Jewish members of the Georgetown community observed Yom Kippur yesterday through a day of prayer, fasting and solemn reflection.
This year, students noted special significance in the services, held in Gaston Hall, as Rabbi Harold White, the university’s Jewish chaplaincy director and senior Jewish chaplain for over 40 years held Yom Kippur services for what may be the final time at Georgetown. The university announced that [White plans to retire at the end of the spring semester](https://www.thehoya.com/news/rabbi-white-retire-after-40-years-service/), although he will continue to remain involved in different aspects of campus ministry.
Carter Lavin (SFS ’10), a Jewish student, said White has left an indelible mark on him and the community as a whole. Lavin also said the services today were meaningful for him in a different, personal sense.
“This year, I [was able] to echo my freshman year in a very special way that has helped me to start the process of leaving Georgetown. Both this year and my freshman year, I was called to the bema [platform] to carry our Torah, which had survived the Holocaust,” Lavin said. “I’m not sure if Rabbi White meant to do that, but I am profoundly glad that he called me up both times for that honor.”
Yom Kippur, or the Day of Atonement, is one of the holiest Jewish holidays. It is a day in which Jews traditionally fast, devote themselves to reflection and ask for forgiveness. At Georgetown, services were held in Gaston Hall and were attended by over 500 people, according to Andrew Levine (COL ’11), co-president of the Georgetown University Jewish Student Association. A breakfast was held in Copley Formal Lounge following the services.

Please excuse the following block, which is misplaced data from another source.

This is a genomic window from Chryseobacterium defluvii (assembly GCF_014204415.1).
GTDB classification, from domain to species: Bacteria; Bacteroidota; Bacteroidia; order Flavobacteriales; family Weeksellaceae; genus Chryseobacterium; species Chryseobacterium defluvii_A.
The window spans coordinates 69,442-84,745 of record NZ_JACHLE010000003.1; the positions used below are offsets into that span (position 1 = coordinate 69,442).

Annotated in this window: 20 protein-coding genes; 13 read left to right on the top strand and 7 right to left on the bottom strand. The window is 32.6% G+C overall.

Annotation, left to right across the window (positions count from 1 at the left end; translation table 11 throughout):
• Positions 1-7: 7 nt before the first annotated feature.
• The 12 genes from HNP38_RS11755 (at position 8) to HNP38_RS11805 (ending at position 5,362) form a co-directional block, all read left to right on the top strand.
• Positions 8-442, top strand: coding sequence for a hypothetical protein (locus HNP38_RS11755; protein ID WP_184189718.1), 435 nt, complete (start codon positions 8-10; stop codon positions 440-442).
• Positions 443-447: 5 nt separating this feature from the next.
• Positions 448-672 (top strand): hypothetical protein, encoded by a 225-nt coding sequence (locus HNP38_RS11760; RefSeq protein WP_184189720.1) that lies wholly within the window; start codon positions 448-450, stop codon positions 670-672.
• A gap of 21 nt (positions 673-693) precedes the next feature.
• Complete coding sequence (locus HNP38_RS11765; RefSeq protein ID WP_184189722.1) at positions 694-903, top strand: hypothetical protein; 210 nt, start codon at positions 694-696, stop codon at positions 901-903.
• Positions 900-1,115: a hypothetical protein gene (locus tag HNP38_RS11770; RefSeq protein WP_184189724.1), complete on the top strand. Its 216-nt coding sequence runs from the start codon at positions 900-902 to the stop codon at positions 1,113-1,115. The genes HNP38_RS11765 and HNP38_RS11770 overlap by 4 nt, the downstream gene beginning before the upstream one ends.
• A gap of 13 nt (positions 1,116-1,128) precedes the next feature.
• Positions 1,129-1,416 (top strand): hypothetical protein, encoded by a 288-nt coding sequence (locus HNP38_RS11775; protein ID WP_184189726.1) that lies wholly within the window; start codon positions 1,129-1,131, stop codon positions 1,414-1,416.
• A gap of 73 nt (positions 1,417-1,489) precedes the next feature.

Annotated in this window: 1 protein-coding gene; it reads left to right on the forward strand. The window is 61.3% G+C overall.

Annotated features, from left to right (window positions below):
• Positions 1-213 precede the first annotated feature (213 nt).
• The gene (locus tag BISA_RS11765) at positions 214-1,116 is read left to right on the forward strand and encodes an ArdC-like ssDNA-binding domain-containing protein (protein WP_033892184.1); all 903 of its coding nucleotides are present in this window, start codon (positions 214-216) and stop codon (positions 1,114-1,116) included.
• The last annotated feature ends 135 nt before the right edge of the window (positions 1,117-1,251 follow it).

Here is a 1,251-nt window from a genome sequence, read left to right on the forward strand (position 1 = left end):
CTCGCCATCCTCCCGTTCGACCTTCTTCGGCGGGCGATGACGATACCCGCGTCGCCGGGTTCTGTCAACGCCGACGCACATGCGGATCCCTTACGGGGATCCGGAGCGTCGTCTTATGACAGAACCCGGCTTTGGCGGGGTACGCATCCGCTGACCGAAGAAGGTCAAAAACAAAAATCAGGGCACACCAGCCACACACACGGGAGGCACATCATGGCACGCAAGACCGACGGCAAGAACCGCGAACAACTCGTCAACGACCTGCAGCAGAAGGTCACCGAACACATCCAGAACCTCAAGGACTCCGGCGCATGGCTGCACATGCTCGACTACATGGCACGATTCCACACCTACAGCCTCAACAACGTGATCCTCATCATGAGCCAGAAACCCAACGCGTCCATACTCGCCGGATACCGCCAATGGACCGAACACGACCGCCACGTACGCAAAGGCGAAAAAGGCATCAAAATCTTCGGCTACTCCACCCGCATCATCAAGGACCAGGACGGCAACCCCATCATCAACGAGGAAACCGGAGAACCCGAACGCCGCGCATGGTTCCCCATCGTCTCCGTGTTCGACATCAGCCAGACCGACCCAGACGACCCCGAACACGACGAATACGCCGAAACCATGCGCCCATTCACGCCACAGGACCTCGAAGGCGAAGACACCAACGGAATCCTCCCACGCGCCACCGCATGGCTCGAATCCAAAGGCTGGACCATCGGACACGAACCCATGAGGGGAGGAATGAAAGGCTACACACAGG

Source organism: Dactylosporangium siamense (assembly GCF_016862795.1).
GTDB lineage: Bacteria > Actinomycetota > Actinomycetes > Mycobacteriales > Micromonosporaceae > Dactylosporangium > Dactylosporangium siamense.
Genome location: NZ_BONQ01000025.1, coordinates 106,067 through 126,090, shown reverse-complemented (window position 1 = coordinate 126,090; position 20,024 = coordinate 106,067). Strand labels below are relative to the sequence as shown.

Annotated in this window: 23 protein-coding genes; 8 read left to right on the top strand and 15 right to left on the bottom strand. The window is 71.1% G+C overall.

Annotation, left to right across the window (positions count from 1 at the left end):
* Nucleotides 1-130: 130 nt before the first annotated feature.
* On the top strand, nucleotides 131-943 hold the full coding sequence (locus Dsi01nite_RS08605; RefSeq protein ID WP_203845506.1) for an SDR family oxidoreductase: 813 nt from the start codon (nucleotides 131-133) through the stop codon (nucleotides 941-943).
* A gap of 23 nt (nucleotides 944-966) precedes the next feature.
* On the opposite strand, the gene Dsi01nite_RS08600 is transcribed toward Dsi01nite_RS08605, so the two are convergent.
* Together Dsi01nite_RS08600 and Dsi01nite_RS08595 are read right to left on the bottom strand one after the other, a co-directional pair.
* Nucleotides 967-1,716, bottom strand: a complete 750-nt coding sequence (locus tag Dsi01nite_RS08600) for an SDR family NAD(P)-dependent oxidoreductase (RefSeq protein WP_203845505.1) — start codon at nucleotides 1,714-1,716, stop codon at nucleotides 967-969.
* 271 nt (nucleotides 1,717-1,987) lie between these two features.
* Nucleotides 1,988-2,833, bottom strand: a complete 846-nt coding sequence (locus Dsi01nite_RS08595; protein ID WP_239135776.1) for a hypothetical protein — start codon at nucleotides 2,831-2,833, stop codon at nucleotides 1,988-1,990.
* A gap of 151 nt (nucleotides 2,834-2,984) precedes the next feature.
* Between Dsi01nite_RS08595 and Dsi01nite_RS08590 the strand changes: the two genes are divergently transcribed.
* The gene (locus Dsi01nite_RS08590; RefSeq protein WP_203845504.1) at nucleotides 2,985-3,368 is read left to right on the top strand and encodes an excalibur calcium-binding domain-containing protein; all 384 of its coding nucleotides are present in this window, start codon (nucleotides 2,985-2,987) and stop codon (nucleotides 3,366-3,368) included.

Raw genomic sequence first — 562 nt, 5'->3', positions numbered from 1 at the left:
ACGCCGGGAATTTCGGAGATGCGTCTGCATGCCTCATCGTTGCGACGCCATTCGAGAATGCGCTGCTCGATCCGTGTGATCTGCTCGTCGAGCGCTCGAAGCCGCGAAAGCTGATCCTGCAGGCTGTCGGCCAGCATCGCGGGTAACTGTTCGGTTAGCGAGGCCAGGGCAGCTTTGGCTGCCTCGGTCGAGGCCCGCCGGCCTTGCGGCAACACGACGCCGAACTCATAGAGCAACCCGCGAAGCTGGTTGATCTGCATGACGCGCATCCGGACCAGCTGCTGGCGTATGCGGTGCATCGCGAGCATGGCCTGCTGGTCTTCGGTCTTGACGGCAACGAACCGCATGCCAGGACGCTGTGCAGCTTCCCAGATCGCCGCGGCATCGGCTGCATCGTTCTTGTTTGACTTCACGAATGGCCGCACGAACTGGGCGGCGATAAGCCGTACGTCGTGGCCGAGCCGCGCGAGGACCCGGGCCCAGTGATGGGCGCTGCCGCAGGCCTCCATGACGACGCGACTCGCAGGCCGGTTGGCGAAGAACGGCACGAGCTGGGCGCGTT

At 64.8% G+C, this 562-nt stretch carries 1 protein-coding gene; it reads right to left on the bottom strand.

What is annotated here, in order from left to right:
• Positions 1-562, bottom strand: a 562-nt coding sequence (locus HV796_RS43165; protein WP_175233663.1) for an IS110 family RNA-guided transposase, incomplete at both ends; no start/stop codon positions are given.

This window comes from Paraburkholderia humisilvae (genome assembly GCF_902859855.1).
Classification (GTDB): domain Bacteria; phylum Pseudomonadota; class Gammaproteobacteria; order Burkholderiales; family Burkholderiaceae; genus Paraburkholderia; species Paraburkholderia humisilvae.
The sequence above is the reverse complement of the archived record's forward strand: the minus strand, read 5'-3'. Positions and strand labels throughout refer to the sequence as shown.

Levine also noted the significance of the day for White and for his contributions to Georgetown.
“At Georgetown, the Jewish life is just linked to Rabbi White in every way over the past 40 years,” Levine said. “His unique ability to be able to relate to people of all different backgrounds has made him an ideal teacher and rabbi at Georgetown. It’s been great to be able to listen to him and work with him, and he’s going to be very, very hard to replace.”
Lavin said he felt that Yom Kippur is a unique and sacred opportunity to connect with his heritage.
“At Georgetown, it is easy to see what being part of the Jesuit, Catholic tradition is about. And I know that while I am welcomed to take part in the general Jesuit community, that I am set apart,” Lavin said. “But Yom Kippur, Rosh Hashanah and Shabbat services remind me that me being Jewish is not about being disconnected to the general Georgetown identity, but that I am connected to a deep and much older tradition. Yom Kippur is a time for me to reaffirm my faith, fulfill my religious obligations and embrace my identity.”